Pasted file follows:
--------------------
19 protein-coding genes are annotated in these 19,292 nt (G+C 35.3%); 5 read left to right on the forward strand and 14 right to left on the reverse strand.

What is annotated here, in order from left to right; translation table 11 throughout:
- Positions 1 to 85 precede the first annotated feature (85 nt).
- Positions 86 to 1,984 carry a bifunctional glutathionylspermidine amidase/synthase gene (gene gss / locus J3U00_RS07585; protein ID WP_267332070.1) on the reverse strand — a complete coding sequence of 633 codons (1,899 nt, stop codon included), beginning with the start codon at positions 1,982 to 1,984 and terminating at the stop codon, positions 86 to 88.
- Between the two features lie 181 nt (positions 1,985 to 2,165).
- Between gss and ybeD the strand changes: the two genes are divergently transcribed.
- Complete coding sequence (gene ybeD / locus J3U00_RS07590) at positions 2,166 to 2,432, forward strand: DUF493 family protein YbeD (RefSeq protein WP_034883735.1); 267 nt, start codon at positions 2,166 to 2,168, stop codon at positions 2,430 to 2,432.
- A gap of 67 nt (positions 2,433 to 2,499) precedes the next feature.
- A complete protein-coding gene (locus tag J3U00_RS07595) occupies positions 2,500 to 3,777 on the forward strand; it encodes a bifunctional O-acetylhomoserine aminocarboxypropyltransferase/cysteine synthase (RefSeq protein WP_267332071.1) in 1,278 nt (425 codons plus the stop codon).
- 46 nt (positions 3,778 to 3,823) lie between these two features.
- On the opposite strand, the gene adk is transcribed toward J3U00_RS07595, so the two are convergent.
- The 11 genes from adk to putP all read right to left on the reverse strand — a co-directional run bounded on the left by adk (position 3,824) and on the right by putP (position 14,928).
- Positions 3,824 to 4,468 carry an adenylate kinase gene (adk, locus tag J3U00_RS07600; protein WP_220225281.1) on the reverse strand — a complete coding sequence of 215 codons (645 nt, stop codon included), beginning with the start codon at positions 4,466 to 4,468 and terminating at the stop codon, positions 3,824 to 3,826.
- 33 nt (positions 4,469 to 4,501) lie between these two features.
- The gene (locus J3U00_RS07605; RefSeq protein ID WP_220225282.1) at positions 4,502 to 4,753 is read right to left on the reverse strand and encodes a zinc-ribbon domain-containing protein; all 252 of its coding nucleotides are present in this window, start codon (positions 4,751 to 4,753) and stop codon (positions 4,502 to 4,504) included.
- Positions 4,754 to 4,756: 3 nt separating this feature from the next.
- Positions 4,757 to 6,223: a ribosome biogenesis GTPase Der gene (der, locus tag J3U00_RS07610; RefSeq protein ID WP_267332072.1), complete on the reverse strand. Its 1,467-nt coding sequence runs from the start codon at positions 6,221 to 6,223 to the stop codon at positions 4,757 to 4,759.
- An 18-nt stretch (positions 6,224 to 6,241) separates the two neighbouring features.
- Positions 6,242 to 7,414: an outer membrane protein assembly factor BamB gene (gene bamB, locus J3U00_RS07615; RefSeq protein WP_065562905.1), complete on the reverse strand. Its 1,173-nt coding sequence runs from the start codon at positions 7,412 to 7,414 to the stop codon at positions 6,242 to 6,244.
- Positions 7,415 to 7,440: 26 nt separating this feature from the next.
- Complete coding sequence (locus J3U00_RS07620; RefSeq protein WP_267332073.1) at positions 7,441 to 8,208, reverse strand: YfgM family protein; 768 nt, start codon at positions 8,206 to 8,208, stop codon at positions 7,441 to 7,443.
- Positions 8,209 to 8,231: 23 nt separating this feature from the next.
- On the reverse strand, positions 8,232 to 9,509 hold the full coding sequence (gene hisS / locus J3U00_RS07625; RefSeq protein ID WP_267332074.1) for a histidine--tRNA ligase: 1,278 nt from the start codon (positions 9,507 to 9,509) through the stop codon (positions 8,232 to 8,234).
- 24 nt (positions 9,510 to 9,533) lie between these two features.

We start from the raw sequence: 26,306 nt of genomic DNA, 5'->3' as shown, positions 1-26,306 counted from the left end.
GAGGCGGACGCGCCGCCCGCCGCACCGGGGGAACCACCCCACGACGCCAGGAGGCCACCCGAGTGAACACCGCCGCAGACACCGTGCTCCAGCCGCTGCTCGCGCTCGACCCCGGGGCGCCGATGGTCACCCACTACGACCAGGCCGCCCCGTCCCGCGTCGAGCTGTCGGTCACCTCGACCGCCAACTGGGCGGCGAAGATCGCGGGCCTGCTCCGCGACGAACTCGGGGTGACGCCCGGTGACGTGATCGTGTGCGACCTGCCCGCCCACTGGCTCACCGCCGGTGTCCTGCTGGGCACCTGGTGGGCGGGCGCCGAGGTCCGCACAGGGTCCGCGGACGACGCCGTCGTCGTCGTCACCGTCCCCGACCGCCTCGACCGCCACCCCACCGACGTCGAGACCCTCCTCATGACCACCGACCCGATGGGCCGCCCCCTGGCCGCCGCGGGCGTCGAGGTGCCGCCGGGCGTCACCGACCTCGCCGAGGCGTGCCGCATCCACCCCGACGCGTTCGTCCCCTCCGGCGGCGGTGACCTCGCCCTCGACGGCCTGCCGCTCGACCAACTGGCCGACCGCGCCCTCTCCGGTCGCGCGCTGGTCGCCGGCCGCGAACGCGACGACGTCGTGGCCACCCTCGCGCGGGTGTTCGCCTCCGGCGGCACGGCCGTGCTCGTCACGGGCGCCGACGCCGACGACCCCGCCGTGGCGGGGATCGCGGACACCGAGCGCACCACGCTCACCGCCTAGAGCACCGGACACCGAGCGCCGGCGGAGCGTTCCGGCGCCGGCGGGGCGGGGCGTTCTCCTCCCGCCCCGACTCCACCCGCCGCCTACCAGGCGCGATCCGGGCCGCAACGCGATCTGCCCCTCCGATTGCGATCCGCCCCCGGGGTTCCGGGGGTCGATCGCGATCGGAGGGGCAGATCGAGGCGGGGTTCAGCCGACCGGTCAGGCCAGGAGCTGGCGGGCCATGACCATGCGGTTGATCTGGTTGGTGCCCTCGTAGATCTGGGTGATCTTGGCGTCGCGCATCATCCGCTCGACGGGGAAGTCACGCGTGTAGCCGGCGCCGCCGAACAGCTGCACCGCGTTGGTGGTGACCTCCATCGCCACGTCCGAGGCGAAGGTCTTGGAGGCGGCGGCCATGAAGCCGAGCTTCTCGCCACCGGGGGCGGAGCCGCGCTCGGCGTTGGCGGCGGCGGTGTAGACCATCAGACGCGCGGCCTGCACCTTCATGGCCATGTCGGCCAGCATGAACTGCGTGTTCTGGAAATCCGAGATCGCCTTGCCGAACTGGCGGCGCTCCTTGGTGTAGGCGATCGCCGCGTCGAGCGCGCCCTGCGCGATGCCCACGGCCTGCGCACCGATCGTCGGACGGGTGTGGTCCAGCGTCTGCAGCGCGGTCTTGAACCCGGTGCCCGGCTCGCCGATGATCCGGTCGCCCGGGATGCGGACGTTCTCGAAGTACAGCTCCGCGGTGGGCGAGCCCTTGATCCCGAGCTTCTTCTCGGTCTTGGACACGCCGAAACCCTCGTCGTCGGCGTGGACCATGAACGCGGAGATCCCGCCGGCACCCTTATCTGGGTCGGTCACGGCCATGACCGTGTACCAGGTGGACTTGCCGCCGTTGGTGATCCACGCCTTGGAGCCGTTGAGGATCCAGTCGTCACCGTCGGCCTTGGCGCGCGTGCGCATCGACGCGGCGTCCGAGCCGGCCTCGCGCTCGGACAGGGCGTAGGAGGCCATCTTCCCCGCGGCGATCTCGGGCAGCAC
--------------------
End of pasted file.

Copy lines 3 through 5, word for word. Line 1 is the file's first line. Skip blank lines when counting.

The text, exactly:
- Positions 1 to 85 precede the first annotated feature (85 nt).
- Positions 86 to 1,984 carry a bifunctional glutathionylspermidine amidase/synthase gene (gene gss / locus J3U00_RS07585; protein ID WP_267332070.1) on the reverse strand — a complete coding sequence of 633 codons (1,899 nt, stop codon included), beginning with the start codon at positions 1,982 to 1,984 and terminating at the stop codon, positions 86 to 88.
- Between the two features lie 181 nt (positions 1,985 to 2,165).